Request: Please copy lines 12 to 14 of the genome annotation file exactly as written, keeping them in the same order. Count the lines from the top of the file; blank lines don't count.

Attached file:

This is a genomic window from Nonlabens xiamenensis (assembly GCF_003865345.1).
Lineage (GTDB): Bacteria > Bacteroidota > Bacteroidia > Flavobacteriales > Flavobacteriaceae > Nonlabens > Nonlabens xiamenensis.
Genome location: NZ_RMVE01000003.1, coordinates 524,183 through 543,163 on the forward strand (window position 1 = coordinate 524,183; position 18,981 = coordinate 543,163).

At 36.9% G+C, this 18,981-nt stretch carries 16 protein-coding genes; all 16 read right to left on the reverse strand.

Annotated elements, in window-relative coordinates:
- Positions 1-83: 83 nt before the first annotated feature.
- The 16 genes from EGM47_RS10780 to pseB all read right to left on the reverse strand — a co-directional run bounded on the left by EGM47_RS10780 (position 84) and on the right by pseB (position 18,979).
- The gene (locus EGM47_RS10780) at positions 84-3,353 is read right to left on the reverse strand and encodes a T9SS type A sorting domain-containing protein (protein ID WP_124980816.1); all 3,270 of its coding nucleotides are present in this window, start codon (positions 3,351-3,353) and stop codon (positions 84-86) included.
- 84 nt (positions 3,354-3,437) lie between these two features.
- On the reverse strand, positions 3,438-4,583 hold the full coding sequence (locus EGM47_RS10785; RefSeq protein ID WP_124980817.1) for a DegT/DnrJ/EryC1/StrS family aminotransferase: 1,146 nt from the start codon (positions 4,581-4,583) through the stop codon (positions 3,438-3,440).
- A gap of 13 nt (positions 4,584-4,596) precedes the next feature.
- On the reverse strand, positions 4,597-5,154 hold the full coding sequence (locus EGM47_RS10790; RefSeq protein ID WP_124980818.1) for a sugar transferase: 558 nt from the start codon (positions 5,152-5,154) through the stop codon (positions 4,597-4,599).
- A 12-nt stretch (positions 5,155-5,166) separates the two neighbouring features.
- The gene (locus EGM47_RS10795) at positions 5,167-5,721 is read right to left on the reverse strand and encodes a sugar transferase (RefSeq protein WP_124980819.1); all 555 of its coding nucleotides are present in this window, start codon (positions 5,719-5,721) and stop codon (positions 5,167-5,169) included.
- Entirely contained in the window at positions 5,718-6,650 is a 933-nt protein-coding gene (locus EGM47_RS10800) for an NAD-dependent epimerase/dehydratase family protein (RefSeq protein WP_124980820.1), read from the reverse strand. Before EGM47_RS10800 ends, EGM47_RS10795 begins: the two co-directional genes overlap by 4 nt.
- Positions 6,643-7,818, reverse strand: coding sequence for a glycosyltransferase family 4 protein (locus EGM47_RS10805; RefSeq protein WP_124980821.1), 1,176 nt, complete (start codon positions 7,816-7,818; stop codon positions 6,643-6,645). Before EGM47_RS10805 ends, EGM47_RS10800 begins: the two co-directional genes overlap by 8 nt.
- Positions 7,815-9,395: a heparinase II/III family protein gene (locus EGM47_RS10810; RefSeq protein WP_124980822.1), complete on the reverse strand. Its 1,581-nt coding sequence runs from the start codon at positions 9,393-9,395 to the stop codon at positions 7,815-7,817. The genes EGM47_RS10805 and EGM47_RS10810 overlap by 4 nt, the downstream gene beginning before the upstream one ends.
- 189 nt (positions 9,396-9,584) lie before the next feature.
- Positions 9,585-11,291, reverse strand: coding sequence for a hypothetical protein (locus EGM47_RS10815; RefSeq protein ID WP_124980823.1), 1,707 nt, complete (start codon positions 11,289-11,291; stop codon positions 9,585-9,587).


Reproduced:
- On the reverse strand, positions 4,597-5,154 hold the full coding sequence (locus EGM47_RS10790; RefSeq protein ID WP_124980818.1) for a sugar transferase: 558 nt from the start codon (positions 5,152-5,154) through the stop codon (positions 4,597-4,599).
- A 12-nt stretch (positions 5,155-5,166) separates the two neighbouring features.
- The gene (locus EGM47_RS10795) at positions 5,167-5,721 is read right to left on the reverse strand and encodes a sugar transferase (RefSeq protein WP_124980819.1); all 555 of its coding nucleotides are present in this window, start codon (positions 5,719-5,721) and stop codon (positions 5,167-5,169) included.